By comparison, financial stocks tend to benefit from higher interest rates. Rising rates can be a positive long-term catalyst for banks and other financial stocks, because higher rates expand the net interest margin. This is the profit margin – or spread – between short-term interest payments to depositors and long-term interest earned on loans. The probability of higher interest rates in 2017, and over the long-term, has had a meaningful effect on financial ETFs, such as the Financial Select Sector SPDR ETF (XLF ), which has risen 4% in the past three months. Investors are expecting rising interest rates to be a positive catalyst for banks moving forward.
Should ETF Investors Care About Market Catalysts?
How much importance investors place on catalysts in their investment decision-making depends on the level of portfolio concentration. Ultimately, not all investors should care about the impact of market catalysts on ETFs. This is particularly true for investors who buy ETFs that are highly diversified and spread across asset classes. For example, if an investor holds a balanced ETF with equal weightings across the S&P 500 Index, along with a well-rounded bond ETF such as Vanguard Total Bond Market ETF (BND ), in addition to a commodities fund such as iShares S&P GSCI Commodity-Indexed ETF (GSG ), then catalysts are likely to have less of an impact. A highly diversified portfolio is not likely to be significantly impacted by short-term catalysts.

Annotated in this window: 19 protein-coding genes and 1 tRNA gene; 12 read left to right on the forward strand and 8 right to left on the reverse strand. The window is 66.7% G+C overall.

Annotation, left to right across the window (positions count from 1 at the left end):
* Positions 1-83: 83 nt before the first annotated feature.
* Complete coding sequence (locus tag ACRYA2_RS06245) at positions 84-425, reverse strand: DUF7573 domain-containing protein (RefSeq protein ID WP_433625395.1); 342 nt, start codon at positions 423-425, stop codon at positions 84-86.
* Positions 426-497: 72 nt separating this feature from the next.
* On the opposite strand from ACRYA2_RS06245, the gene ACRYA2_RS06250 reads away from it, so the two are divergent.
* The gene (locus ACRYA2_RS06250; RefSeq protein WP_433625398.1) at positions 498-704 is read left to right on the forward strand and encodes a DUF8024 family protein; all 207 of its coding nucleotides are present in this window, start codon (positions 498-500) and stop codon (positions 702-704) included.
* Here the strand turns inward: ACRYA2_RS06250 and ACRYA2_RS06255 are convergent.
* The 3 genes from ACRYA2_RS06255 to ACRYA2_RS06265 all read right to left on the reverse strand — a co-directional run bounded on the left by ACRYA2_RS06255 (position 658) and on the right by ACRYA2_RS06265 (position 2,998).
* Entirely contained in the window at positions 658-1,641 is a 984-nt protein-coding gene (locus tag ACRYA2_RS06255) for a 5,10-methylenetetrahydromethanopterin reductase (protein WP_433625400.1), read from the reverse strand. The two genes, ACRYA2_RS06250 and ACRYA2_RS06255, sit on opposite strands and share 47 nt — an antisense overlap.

On the other hand, investors who own leveraged ETFs, which take outsized bets on certain sectors or the market in general, should pay closer attention to market catalysts. Even short-term catalysts can have sustained, meaningful impact on leveraged ETFs because of the nature of their exposure. There are ETFs that provide investors with double the exposure to a given sector or the S&P 500, up or down, or triple in some cases. One example is Direxion Daily Financial Bull 3X Shares (FAS ).
The Bottom Line
Catalysts come in all shapes and sizes, but some are more relevant than others. Investors should concern themselves more with long-term catalysts, since these tend to have more of an impact than short-term catalysts. That said, even short-term catalysts can be significant to investors – if they take aggressive allocations through sector-specific or leveraged ETFs. In conclusion, a broader understanding of catalysts is useful in explaining stock market behavior in greater detail.